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In English language there are innumerable Acronyms, but what I don’t know is that when do we pronounce an acronym as one word and when as separate Letters?

  • For Instance, UNICEF is pronounced /ˈjuːnɪsef/, which sounds as a one word. On the other hand, IOM is pronounced /ʌɪəʊˈɛm / as though it was three words.

Are there any rules for Acronyms pronunciation?

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From my experience, it is usually from usage, but seems to follow an informal rule that if it looks like a pronounceable word it is often used that way and usually more than 3 letters.

Examples of being used as a word are

NATO - North Atlantic Treaty Organization
FIFA - Fédération Internationale de Football Association
NAFTA - North American Free Trade Agreement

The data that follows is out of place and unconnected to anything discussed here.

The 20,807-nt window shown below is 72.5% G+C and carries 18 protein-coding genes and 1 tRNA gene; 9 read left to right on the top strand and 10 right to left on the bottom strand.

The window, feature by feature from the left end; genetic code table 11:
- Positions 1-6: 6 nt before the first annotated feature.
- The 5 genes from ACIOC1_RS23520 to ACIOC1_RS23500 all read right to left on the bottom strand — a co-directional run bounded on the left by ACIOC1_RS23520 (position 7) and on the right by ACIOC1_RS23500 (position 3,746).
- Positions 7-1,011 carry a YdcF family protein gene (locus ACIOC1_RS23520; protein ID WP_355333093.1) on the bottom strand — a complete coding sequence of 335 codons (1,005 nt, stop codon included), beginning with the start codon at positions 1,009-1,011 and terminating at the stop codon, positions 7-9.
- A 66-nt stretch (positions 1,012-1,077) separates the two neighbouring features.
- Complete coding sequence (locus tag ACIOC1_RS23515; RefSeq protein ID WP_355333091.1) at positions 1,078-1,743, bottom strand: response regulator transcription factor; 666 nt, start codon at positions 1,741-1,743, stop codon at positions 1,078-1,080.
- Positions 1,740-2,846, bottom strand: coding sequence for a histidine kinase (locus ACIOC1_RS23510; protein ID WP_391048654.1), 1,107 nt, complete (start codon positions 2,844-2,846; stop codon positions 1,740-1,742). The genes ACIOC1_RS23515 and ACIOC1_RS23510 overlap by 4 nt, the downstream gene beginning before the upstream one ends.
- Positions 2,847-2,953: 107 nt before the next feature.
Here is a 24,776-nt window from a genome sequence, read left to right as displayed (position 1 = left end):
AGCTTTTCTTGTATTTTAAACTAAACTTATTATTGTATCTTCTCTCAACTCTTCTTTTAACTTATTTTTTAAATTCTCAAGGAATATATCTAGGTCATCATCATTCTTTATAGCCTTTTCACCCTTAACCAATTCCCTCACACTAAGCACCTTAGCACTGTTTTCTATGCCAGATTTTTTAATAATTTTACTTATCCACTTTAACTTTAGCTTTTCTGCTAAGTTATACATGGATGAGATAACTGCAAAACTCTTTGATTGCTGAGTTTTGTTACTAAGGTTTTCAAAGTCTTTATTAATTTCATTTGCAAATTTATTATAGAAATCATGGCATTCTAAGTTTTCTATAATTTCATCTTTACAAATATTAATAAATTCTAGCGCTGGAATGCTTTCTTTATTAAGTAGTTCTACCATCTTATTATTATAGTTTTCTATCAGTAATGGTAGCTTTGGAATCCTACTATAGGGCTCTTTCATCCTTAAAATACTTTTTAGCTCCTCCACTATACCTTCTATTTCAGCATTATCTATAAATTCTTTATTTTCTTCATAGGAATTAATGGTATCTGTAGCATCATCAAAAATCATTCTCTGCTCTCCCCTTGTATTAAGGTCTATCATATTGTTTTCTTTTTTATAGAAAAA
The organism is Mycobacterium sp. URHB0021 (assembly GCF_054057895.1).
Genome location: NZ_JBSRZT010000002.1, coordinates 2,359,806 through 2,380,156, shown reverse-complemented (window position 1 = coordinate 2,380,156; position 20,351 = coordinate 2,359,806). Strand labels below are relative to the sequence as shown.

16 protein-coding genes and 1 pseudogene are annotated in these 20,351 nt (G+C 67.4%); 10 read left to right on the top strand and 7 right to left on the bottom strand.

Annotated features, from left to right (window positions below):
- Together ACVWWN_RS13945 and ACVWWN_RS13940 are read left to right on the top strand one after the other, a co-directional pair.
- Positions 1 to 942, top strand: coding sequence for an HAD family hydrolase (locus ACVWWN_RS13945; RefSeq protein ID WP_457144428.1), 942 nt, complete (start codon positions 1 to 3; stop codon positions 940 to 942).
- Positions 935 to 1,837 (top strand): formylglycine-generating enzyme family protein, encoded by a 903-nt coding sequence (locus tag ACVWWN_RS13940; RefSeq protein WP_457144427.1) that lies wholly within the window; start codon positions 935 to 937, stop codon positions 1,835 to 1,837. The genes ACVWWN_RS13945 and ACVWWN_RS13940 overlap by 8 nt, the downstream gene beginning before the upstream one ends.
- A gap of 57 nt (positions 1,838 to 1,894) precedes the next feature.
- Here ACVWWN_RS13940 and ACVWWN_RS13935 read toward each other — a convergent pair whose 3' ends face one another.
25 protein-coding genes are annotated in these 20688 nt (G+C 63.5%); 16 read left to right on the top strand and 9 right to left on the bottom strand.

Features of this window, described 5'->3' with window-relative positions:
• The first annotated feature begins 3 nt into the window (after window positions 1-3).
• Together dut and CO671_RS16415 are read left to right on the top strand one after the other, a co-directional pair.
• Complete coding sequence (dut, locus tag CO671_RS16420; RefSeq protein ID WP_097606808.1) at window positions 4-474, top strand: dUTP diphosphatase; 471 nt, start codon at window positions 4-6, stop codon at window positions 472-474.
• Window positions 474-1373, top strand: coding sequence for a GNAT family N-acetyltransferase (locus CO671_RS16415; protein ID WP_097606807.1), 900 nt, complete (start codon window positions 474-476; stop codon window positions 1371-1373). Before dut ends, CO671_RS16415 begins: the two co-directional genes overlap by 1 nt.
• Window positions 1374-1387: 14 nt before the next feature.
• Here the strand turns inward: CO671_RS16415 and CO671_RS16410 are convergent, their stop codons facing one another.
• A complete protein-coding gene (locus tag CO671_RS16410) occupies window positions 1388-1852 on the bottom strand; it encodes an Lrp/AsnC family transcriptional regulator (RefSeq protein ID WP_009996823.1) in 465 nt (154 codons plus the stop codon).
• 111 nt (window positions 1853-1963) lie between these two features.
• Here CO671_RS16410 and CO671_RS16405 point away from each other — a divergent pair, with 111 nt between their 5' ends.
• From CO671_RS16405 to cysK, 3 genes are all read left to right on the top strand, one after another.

Examples of not

iOS - Apple's Operating System
AWS - Amazon Web Services
IOU - short for "I owe you"
IOC - International Olympic Committee

An exception is

IBM - International Business Machine

which does get pronounced as a word by people familiar with the company, usually in the context of I've Been Moved, referring to the extensive relocations which occur.

  • And, unfortunately, there are those that are both, like SQL, which for some is Ess Queue Ell and some is Sequel. Also, the military have a massive number of acronyms, most (but not all) of which are pronounced as separate letters, and which a recruit is expected to learn on the job. – Andrew Aug 27 '18 at 1:00
  • People familiar with IBM actually pronounce it "ibbem"? That's a new one to me. – stangdon Aug 27 '18 at 15:36

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